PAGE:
Real life examples:
Two recent enforced badge redesigns follow different approaches. One removes the shield while the other amends it.
Case #1 – Airdrie
Airdrie’s football team, and their badge, have gone through several changes in the past few decades. The original Airdrieonians FC went into liquidation in 2002 and lost their league membership. An Airdrie businessman bought the assets of struggling Clydebank FC (and their league place in the then Second Division). The club was relocated to Airdrie and renamed Airdrie United FC. The new club’s badge was a double-headed eagle (based on the Airdrie coat of arms).
In 2013, the club took advantage of the creation of the Scottish Professional Football League to register as Airdrieonians and return to their original badge. In 2015, they were reported to the Court of the Lord Lyon and ordered to change their badge. This seems to have been the result of a trademark application (possibly by the company which own their stadium). The original Airdrieonians badge could be described heraldically, except for the offending letters, as something like:
Arms: argent two lions passant guardant in pale gules. Crest: a cock gules.
The ‘attitude’ of the lions in the Airdrieonians badge is different from most in Scottish football, which use the ‘lion rampant’ (‘rearing up’ looking left). Airdrie’s have changed between ‘passant guardant’ (‘striding’ with lion looking outwards) and ‘passant’ (‘striding’ looking left). The shorthand for passant guardant lions used to be ‘leopards’. This caused the ‘Three Leopards’ confusion about the English national football team badge. In any case, Airdrie’s lions remind me of those in the York City FC badge. There might be connections to make between modern footballers, the lion and the Brylcreem logo but I’ll leave someone else to write about that.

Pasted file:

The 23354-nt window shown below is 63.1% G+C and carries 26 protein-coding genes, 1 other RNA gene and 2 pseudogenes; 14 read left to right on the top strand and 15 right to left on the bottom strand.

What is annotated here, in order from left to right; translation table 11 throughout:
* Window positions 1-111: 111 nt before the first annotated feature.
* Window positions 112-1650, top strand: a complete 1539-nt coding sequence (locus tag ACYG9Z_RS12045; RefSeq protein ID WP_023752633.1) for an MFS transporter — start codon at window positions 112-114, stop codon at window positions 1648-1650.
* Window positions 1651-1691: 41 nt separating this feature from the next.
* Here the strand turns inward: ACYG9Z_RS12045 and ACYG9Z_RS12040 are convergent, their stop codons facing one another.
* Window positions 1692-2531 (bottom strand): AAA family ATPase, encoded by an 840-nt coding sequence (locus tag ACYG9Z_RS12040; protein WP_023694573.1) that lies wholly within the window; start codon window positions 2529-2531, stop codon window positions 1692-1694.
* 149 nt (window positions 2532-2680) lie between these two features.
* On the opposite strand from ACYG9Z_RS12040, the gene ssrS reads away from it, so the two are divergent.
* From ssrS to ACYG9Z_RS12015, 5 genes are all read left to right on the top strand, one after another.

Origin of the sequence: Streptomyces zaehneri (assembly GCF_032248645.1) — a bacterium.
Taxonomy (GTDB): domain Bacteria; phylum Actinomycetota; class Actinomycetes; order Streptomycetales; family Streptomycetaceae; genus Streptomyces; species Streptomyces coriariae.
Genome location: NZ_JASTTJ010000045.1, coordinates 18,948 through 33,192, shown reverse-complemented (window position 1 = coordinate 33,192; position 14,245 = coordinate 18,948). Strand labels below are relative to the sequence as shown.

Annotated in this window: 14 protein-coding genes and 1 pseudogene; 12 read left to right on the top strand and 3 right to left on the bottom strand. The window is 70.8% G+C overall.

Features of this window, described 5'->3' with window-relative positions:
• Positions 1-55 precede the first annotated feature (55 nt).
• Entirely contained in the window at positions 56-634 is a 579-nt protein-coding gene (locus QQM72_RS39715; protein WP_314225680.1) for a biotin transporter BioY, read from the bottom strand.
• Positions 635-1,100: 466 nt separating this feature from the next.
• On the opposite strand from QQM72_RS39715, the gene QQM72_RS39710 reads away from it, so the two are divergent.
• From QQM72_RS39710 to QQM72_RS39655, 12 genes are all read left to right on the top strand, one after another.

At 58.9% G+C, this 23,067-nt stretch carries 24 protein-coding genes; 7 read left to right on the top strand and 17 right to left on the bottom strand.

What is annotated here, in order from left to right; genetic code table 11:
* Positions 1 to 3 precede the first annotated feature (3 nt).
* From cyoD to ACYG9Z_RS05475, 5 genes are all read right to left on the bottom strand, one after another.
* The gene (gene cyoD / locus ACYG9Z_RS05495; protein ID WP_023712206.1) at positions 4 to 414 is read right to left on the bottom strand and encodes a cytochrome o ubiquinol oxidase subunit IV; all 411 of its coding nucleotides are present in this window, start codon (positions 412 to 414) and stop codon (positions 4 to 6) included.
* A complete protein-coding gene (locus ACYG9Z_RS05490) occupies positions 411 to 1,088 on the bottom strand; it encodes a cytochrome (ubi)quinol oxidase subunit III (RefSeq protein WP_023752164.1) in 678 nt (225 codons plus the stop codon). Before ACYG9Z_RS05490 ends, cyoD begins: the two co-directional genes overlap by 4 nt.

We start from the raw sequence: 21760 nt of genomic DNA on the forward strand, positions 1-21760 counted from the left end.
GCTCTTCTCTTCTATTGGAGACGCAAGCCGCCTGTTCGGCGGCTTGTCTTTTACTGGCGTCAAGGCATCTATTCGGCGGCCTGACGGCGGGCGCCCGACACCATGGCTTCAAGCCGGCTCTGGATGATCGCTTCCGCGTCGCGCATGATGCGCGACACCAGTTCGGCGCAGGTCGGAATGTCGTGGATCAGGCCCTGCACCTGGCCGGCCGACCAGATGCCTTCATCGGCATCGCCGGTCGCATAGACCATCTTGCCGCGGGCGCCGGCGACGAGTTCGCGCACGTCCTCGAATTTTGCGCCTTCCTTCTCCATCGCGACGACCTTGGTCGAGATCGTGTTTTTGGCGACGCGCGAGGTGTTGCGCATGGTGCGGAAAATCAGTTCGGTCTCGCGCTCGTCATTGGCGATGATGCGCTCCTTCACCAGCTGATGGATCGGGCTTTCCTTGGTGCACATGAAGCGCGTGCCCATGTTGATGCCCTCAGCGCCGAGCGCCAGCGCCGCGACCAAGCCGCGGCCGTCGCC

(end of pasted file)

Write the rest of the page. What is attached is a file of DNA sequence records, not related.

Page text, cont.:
The new Airdrieonians badge has no shield so is no longer considered a ‘heraldic device’ (and not subject to the Lord Lyon). The chevron/arrow at the bottom is meant to echo the V-shape on the front and back of the team’s home shirt (together forming the diamond shape that gives them their nickname).
I think the redesign does the job but a few details could have been sharpened up. A wider line under the cockerel, the same width as the box and chevron, would have helped create the illusion of a shield. The droopy scroll still doesn’t match the shape – a shallower curve would have looked better (slightly smaller text would still be readable).
Another option would have been a diamond-shaped badge but perhaps the club didn’t want to ‘chop and change’ again after the Airdrie United years. Their Excelsior Stadium already had a mix of various Airdrieonians and Airdrie United badges on signs and bins around the ground. I don’t know if the new one has been added to the collection as I haven’t been to that part of North Lanarkshire since the latest change.
Case #2 – Formartine United
Formartine United come from Pitmedden, a rural village between Aberdeen and Peterhead. They used to be a Junior club but joined the Highland League in 2009. In October 2010 Formartine were ordered to remove the saltire from their badge. They were reported anonymously to the Court of the Lord Lyon. Most theories think this was done by a rival fan but that’s never been confirmed.
quartered, in the first azure with saltire argent, in the second and third argent paled gules and in the fourth azure a winged lion rampant or.
In late 2012, the club appear to have reached a compromise with the Lord Lyon to avoid prosecution. They redesigned their shield to remove the saltire. Presumably, they also had to pay to register the new shield as well as change signage at their ground and merchandise. The quarters and stripes in their old badge reminded me a bit of Sunderland AFC. Their new badge seems more like something from the Low Countries or Germany. That probably makes it quite distinctive amongst Scottish and UK football teams. The yellow ribbon is very similar to the one in the old Scottish Football Association badge (worn by the national team from 1988–2000).